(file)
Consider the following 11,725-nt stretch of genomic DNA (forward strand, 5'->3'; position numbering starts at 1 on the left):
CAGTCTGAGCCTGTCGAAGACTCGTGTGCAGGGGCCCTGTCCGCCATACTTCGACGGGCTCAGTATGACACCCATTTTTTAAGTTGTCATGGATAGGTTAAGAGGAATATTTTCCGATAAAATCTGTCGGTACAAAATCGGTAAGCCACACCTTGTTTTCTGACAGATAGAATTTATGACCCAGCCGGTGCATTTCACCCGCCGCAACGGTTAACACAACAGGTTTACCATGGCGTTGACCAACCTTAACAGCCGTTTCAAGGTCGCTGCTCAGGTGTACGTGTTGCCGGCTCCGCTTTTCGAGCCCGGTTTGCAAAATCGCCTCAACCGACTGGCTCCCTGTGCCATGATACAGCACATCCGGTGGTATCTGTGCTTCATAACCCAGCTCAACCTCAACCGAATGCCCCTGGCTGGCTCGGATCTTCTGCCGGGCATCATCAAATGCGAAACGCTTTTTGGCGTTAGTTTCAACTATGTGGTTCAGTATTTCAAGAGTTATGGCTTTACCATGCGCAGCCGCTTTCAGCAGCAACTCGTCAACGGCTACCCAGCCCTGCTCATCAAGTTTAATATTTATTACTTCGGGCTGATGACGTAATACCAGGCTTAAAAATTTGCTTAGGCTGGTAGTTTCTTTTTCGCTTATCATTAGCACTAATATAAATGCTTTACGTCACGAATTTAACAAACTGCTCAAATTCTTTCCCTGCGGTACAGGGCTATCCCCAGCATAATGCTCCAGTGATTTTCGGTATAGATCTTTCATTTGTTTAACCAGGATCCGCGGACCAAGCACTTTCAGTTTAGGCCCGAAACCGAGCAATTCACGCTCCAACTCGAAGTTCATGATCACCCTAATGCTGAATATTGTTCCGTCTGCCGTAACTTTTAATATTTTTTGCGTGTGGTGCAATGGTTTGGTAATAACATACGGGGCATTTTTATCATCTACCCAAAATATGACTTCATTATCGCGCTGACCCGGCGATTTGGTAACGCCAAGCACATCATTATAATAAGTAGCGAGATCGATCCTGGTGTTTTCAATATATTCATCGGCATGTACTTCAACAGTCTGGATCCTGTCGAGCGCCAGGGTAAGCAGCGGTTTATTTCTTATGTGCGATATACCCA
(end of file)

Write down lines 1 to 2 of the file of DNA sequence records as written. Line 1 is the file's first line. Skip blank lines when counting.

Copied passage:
Consider the following 11,725-nt stretch of genomic DNA (forward strand, 5'->3'; position numbering starts at 1 on the left):
CAGTCTGAGCCTGTCGAAGACTCGTGTGCAGGGGCCCTGTCCGCCATACTTCGACGGGCTCAGTATGACACCCATTTTTTAAGTTGTCATGGATAGGTTAAGAGGAATATTTTCCGATAAAATCTGTCGGTACAAAATCGGTAAGCCACACCTTGTTTTCTGACAGATAGAATTTATGACCCAGCCGGTGCATTTCACCCGCCGCAACGGTTAACACAACAGGTTTACCATGGCGTTGACCAACCTTAACAGCCGTTTCAAGGTCGCTGCTCAGGTGTACGTGTTGCCGGCTCCGCTTTTCGAGCCCGGTTTGCAAAATCGCCTCAACCGACTGGCTCCCTGTGCCATGATACAGCACATCCGGTGGTATCTGTGCTTCATAACCCAGCTCAACCTCAACCGAATGCCCCTGGCTGGCTCGGATCTTCTGCCGGGCATCATCAAATGCGAAACGCTTTTTGGCGTTAGTTTCAACTATGTGGTTCAGTATTTCAAGAGTTATGGCTTTACCATGCGCAGCCGCTTTCAGCAGCAACTCGTCAACGGCTACCCAGCCCTGCTCATCAAGTTTAATATTTATTACTTCGGGCTGATGACGTAATACCAGGCTTAAAAATTTGCTTAGGCTGGTAGTTTCTTTTTCGCTTATCATTAGCACTAATATAAATGCTTTACGTCACGAATTTAACAAACTGCTCAAATTCTTTCCCTGCGGTACAGGGCTATCCCCAGCATAATGCTCCAGTGATTTTCGGTATAGATCTTTCATTTGTTTAACCAGGATCCGCGGACCAAGCACTTTCAGTTTAGGCCCGAAACCGAGCAATTCACGCTCCAACTCGAAGTTCATGATCACCCTAATGCTGAATATTGTTCCGTCTGCCGTAACTTTTAATATTTTTTGCGTGTGGTGCAATGGTTTGGTAATAACATACGGGGCATTTTTATCATCTACCCAAAATATGACTTCATTATCGCGCTGACCCGGCGATTTGGTAACGCCAAGCACATCATTATAATAAGTAGCGAGATCGATCCTGGTGTTTTCAATATATTCATCGGCATGTACTTCAACAGTCTGGATCCTGTCGAGCGCCAGGGTAAGCAGCGGTTTATTTCTTATGTGCGATATACCCA